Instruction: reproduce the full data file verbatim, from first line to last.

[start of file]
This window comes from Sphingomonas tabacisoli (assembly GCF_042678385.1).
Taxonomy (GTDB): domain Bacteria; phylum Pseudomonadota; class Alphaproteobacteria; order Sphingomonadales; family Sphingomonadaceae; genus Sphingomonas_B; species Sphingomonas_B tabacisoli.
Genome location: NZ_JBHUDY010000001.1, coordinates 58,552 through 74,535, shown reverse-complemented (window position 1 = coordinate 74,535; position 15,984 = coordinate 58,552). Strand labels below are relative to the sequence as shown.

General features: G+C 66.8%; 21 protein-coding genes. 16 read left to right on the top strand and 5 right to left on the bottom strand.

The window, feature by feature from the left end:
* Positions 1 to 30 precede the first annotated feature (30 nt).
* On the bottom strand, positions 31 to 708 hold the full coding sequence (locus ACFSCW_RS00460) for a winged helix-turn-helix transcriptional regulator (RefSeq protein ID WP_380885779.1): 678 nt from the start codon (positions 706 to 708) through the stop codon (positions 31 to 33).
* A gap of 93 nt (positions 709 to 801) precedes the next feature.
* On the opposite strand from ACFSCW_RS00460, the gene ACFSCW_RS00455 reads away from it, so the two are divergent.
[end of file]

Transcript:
This window comes from Sphingomonas tabacisoli (assembly GCF_042678385.1).
Taxonomy (GTDB): domain Bacteria; phylum Pseudomonadota; class Alphaproteobacteria; order Sphingomonadales; family Sphingomonadaceae; genus Sphingomonas_B; species Sphingomonas_B tabacisoli.
Genome location: NZ_JBHUDY010000001.1, coordinates 58,552 through 74,535, shown reverse-complemented (window position 1 = coordinate 74,535; position 15,984 = coordinate 58,552). Strand labels below are relative to the sequence as shown.

General features: G+C 66.8%; 21 protein-coding genes. 16 read left to right on the top strand and 5 right to left on the bottom strand.

The window, feature by feature from the left end:
* Positions 1 to 30 precede the first annotated feature (30 nt).
* On the bottom strand, positions 31 to 708 hold the full coding sequence (locus ACFSCW_RS00460) for a winged helix-turn-helix transcriptional regulator (RefSeq protein ID WP_380885779.1): 678 nt from the start codon (positions 706 to 708) through the stop codon (positions 31 to 33).
* A gap of 93 nt (positions 709 to 801) precedes the next feature.
* On the opposite strand from ACFSCW_RS00460, the gene ACFSCW_RS00455 reads away from it, so the two are divergent.